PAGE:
Perhaps I understated how much liscence he takes. Some of his stories are pretty fantastic but he always tries to explain as much as possible. In one he has an alien race whose religion is based around black holes, many elements of social commentary. Another there is a war between humans and an alien race, he does delve deeply here into how this very differant life form must have evolved including psychological and social evolution. He also seems to have a fascination with phenomena such as ghosts but the occurances in his stories when they happen, if I remember correctly, are always left open and uncertain as to how "real" they were. I still think you would like him. Maybe I can find a story or two on the net...
Huh.. looks like his new book is a "hi tech ghost story" lol. Possibly something involving someones mind being transfered into a computer. He likes this topic as well.
http://www.gregbear.com/
He has some interesting looking articles on his page here under "other writing".
Danger
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Jul26-05, 09:27 PM
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Quote Quote by TheStatutoryApe
http://www.gregbear.com/
He has some interesting looking articles on his page here under "other writing".
Thanks for the info and links, TSA. That looks pretty good. I don't have time to check it out properly right now, but definitely will soon.
Evo
#13
Jul26-05, 09:42 PM
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One of my favorite stories was "The House that Jack Built", it introduced me to tesseracts/hypercubes at the age of 12-14. I can't even find reference to it now, but I still remember it so well after all these years.

Another all time favorite is the Dr Urth stories by Asimov "extraterrologist & sleuth Dr. Wendell Urth". Those were great.

Then "St Katy the Virgin" by Steinbeck, about a pig that would raise up on one hoof and spin in ecstasy. Ok, the official blurb is "about a mean-tempered pig who is converted to Christianity and becomes a saint". (Yes, John Steinbeck, I could have sworn this was written by Poul Anderson, but apparently I was wrong)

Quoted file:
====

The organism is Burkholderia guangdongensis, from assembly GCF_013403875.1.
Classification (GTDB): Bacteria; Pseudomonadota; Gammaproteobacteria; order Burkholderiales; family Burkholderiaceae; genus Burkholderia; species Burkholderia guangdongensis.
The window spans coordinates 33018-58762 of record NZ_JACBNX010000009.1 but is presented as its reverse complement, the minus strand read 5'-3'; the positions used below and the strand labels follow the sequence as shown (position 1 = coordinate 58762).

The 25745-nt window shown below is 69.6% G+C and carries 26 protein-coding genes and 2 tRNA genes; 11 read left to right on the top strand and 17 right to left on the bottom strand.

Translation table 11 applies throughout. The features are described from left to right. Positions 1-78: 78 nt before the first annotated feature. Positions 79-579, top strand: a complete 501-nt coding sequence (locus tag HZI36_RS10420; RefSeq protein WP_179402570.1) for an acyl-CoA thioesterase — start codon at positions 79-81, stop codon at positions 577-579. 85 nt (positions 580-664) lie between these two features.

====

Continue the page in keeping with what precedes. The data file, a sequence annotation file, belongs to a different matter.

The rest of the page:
These were all stories I read as a young girl, stories that shaped my life.

Of course, Bradbury, Poul Anderson, Heinlen, etc... I read every quality science fiction story I could get my hands on, I had dozens and dozens of books, the book store ran out of new books for me to read at one point.
Kazza_765
#14
Jul27-05, 03:15 AM
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Quote Quote by Evo
Of course, Bradbury, Poul Anderson, Heinlen, etc... I read every quality science fiction story I could get my hands on, I had dozens and dozens of books, the book store ran out of new books for me to read at one point.
Yes, the classics are great. Especially when you read some of the really early stuff and look at how the genre evolved. I remember reading a story set in the far future where man-kind had developed the technology to create super-speed train-like transportation capable of travelling at the incredible speed of 200mph. I wish I could remember who wrote that one.
hitssquad
#15
Jul27-05, 03:31 AM
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Quote Quote by Danger
'carbon-freezing' isn't even vaguely possible
Suspended animation is impossible?
http://groups-beta.google.com/group/...ee9659a44d9141

--
I been convinced for almost 10 years that completely
reversible suspended animation *could* be achieved
within 20 years *if* the funding and resolve were there.
--
Kazza_765
#16
Jul27-05, 04:11 AM
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[QUOTE=hitssquad]Suspended animation is impossible?
http://groups-beta.google.com/group/...ee9659a44d9141
QUOTE]

"Suspended Animation. The preservation of life is no longer a fantasy" was the cover story of the June issue of Scientific American

Recent studies in our laboratory at the Fred Hutchinson Cancer Research Center in Seattle and by other researchers have shown that hibernationlike states can be induced on demand in animals that do not naturally hibernate
Not quite suspended animation yet, but a step in that direction.
Kenneth Mann
#17
Jul27-05, 07:57 PM
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One of my all-time favorites is not one that is very well known, nor is it by one of the SF great name authors. In fact, it isn't even a novel; its a short story. Its emphasis isn't on science or phenomenal occurrence. It is mostly a human interest story, written many years ago. It is titled "The Silk and The Song", by Charles L. Fontenay.

KM